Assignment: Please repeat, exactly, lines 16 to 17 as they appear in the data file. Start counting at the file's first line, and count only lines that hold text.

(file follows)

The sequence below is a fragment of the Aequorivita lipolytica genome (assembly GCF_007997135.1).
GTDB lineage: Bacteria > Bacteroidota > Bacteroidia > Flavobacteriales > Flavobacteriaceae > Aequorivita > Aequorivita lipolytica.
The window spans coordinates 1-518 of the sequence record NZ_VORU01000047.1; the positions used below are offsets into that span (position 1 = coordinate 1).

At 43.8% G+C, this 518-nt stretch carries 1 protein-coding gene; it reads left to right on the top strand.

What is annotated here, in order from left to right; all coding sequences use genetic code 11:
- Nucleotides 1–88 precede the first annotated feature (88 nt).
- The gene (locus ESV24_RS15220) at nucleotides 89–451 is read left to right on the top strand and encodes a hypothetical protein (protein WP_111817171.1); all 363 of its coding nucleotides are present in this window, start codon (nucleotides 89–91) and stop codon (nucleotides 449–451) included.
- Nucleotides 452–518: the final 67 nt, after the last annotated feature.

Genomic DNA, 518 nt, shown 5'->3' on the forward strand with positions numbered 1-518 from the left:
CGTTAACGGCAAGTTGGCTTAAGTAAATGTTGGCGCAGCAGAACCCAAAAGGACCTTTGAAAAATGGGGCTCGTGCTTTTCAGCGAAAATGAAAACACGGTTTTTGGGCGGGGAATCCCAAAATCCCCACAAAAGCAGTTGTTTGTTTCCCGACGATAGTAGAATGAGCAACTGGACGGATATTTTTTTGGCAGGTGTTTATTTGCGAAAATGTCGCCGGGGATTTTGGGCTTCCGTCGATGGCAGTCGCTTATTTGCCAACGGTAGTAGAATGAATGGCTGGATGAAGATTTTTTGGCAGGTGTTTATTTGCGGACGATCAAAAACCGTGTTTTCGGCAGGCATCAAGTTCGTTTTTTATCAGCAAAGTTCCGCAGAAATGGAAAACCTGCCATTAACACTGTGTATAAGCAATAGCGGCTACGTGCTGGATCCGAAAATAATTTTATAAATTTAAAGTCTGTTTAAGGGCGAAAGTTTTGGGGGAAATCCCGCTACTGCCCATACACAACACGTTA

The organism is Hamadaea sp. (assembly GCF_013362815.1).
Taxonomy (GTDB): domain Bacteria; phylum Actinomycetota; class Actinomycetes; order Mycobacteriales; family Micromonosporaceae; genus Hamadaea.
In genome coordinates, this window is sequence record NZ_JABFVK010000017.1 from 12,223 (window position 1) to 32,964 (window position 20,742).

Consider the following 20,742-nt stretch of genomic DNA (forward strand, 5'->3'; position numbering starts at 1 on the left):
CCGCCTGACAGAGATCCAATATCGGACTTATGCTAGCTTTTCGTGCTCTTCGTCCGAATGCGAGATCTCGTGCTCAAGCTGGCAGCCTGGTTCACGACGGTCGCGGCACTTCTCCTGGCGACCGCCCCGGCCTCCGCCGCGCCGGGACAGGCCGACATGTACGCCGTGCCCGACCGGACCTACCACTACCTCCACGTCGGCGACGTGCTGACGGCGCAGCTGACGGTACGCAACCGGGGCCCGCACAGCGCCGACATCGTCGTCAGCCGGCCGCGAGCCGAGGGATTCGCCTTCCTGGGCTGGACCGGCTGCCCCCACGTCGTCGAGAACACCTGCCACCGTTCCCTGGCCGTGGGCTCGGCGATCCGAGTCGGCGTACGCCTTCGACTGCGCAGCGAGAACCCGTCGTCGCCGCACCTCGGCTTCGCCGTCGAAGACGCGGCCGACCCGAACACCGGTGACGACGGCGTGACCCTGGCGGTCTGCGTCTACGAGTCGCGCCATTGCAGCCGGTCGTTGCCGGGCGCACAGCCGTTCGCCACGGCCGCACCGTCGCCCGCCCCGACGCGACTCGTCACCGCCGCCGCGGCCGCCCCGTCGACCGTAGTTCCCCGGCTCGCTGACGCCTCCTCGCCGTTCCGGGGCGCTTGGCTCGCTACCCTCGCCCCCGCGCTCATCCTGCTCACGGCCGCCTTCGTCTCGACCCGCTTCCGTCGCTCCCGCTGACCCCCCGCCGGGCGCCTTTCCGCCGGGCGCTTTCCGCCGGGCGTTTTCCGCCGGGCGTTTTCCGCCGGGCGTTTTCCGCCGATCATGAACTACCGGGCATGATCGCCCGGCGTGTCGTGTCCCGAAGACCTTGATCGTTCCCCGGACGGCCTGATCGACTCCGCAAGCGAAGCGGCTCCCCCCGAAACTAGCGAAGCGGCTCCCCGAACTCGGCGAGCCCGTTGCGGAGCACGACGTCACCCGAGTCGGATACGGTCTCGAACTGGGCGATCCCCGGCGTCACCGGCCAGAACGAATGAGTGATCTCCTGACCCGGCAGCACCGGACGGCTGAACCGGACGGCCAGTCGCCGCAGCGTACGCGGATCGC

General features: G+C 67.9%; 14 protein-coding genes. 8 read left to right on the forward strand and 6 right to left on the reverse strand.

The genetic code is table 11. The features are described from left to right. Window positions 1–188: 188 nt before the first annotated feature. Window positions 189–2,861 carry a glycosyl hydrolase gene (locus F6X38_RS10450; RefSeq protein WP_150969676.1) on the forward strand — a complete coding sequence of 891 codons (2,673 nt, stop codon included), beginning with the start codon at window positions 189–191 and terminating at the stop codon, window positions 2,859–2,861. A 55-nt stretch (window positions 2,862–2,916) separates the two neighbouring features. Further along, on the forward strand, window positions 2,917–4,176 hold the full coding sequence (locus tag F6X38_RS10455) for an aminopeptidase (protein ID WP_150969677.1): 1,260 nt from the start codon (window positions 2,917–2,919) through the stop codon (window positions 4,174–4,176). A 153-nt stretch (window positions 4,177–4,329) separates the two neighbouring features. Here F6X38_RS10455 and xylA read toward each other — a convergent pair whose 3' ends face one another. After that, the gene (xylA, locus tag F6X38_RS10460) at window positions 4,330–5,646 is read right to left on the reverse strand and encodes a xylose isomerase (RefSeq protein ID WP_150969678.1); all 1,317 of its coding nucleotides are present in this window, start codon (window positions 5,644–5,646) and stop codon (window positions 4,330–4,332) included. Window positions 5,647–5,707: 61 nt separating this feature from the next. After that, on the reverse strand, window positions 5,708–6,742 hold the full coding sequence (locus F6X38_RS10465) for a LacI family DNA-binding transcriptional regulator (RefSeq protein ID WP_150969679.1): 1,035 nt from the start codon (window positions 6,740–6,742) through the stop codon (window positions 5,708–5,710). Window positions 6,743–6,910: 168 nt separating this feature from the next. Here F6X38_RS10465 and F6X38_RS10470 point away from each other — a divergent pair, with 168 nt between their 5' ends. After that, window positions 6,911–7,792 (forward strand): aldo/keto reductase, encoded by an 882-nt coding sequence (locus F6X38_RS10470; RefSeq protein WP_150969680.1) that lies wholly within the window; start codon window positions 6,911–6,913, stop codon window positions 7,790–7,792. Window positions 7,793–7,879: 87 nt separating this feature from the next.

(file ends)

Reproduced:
General features: G+C 67.9%; 14 protein-coding genes. 8 read left to right on the forward strand and 6 right to left on the reverse strand.

The genetic code is table 11. The features are described from left to right. Window positions 1–188: 188 nt before the first annotated feature. Window positions 189–2,861 carry a glycosyl hydrolase gene (locus F6X38_RS10450; RefSeq protein WP_150969676.1) on the forward strand — a complete coding sequence of 891 codons (2,673 nt, stop codon included), beginning with the start codon at window positions 189–191 and terminating at the stop codon, window positions 2,859–2,861. A 55-nt stretch (window positions 2,862–2,916) separates the two neighbouring features. Further along, on the forward strand, window positions 2,917–4,176 hold the full coding sequence (locus tag F6X38_RS10455) for an aminopeptidase (protein ID WP_150969677.1): 1,260 nt from the start codon (window positions 2,917–2,919) through the stop codon (window positions 4,174–4,176). A 153-nt stretch (window positions 4,177–4,329) separates the two neighbouring features. Here F6X38_RS10455 and xylA read toward each other — a convergent pair whose 3' ends face one another. After that, the gene (xylA, locus tag F6X38_RS10460) at window positions 4,330–5,646 is read right to left on the reverse strand and encodes a xylose isomerase (RefSeq protein ID WP_150969678.1); all 1,317 of its coding nucleotides are present in this window, start codon (window positions 5,644–5,646) and stop codon (window positions 4,330–4,332) included. Window positions 5,647–5,707: 61 nt separating this feature from the next. After that, on the reverse strand, window positions 5,708–6,742 hold the full coding sequence (locus F6X38_RS10465) for a LacI family DNA-binding transcriptional regulator (RefSeq protein ID WP_150969679.1): 1,035 nt from the start codon (window positions 6,740–6,742) through the stop codon (window positions 5,708–5,710). Window positions 6,743–6,910: 168 nt separating this feature from the next. Here F6X38_RS10465 and F6X38_RS10470 point away from each other — a divergent pair, with 168 nt between their 5' ends. After that, window positions 6,911–7,792 (forward strand): aldo/keto reductase, encoded by an 882-nt coding sequence (locus F6X38_RS10470; RefSeq protein WP_150969680.1) that lies wholly within the window; start codon window positions 6,911–6,913, stop codon window positions 7,790–7,792. Window positions 7,793–7,879: 87 nt separating this feature from the next.